Legal Team Says Pringles Aren't Potatoes

Branding Work Undone as Details of U.K. Tax Case Spread Across the Web

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BATAVIA, Ohio (AdAge.com) -- The theory that all a company's employees -- not just its marketing department -- help create the brand came into sharp focus last week, when an obscure tax ruling in the U.K. centered around the contention of Procter & Gamble Co. lawyers and finance people that Pringles aren't potato crisps (chips, in U.S. parlance) made the brand the butt of jokes around the globe.

NOT 99.95 PURE: Only 42% of a Pringle is potato. The rest is wheat and corn flour, emulsifiers, fat and seasonings.
NOT 99.95 PURE: Only 42% of a Pringle is potato. The rest is wheat and corn flour, emulsifiers, fat and seasonings.
The May 20 ruling gained widespread media and social-media currency within hours. Many on Twitter focused on the fact that only 42% of a Pringle is potatoes, the rest being wheat and corn flour, emulsifiers, fat and seasonings. Commenters on news sites speculated, incorrectly, that they're also made from sawdust and ground-up newspapers.

Media coverage included mentions ranging from the U.K.'s Guardian, National Public Radio and Barrons Online, the latter saying, "A British court determined to answer one of the questions that has dogged human understanding since man emerged from the primordial ooze: What the heck is a Pringle, anyway?"

Laugh all you want, but it does make a big financial difference that affects marketing, too. Because a U.K. appellate court, over P&G's objection, ruled Pringles are potato crisps, they'll remain subject to a 15% value-added tax that costs P&G $31 million annually, money that could have gone to lowering prices or more marketing.

The ruling also means P&G won't recover more than $150 million in taxes already paid. While P&G doesn't break out earnings for its brands separately, a look at the company's business-unit results for the fiscal year to date suggests that's equivalent to a full year of net earnings for the brand, not just in the U.K. but globally.

Crisp is not a crisp
Those are pretty good reasons, even at the risk of stoking jokes, to argue that Pringles aren't potato crisps. In an e-mail, a spokeswoman for P&G said VAT regulations in the U.K. are complex. "Several companies in recent years have had such cases in the U.K. to clarify the tax status of food products," she said.

One reason the case has gotten so much play in social media and online, she said, is that the brand has so much interest in the first place. "Pringles is a brand with many loyal fans in the social-media world, with about 2.8 million fans globally on Facebook alone," she said. "They routinely engage in talking about the brand and share fun, unusual news and experiences."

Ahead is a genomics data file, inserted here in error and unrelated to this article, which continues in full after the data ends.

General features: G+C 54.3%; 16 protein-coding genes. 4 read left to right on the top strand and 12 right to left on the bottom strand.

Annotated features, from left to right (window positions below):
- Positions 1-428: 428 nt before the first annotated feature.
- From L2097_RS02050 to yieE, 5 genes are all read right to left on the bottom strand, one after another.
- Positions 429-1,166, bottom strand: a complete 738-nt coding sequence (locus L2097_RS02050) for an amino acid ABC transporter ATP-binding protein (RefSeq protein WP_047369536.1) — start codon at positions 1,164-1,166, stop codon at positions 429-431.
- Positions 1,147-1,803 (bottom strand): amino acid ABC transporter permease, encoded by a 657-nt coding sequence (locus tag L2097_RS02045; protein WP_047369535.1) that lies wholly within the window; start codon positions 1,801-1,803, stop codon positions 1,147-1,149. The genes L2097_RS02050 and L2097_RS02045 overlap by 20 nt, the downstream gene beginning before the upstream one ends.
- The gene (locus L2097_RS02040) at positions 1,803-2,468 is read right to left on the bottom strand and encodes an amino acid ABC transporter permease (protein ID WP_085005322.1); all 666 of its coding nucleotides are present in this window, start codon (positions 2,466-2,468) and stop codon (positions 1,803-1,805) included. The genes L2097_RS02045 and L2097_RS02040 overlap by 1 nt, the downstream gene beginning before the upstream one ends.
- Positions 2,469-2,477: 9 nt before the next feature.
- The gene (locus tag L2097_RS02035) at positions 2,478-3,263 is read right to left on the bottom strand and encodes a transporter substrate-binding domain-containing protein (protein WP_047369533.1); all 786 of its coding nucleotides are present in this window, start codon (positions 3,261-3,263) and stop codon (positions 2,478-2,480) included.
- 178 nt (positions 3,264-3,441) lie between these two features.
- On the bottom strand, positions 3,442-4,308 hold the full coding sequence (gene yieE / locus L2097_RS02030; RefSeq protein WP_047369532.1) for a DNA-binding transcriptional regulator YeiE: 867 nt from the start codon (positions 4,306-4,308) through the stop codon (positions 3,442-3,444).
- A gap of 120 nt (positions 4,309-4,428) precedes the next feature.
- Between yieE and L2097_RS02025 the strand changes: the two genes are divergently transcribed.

Realistically, far fewer people seemed to notice when P&G originally won its Pringles-is-not-a-potato-crisp argument before a lower U.K. court last year. That a lot more consumers noticed when it lost an appeal of that ruling helps illustrate how social media's influence has grown in just the past 12 months.

Pringles faces few such taxing issues in its home country. In Ohio, for example, Pringles and other snacks are exempt from sales tax, just like all food. P&G has printed messages on Pringles at times, but that hasn't subjected them to the sales tax on magazines and books. And even if the cash-strapped state were to make that case, P&G could always argue Pringles are more like newspapers, which are tax exempt.

Unique advantages
By the way, it's that very non-potato-chip-like aspect of Pringles that created a billion-dollar global brand in the first place. Because of the product's lengthy shelf life and ability to be shipped great distances via container vessels with unbroken chips, P&G was able for years to supply the entire globe out of a single factory in Jackson, Tenn. Try doing that with ordinary potato chips, and the results wouldn't be pretty.

To be sure, Pringles wouldn't be the first brand to face blowback from something its legal department did. A classic case came in 2007, when Johnson & Johnson sued the American Red Cross for trademark infringement for using the Red Cross logo. J&J contended it had exclusive rights to the logo, dating to the 19th century, for such things as first-aid kits sold in stores. The court ultimately disagreed.

Either way, J&J got pilloried in the press and in blogs for suing one of the world's largest humanitarian organizations for using its own widely recognized logo. And that it had to call a member of its PR team back from vacation to help douse the fire indicates there wasn't much advance notice from the legal department.

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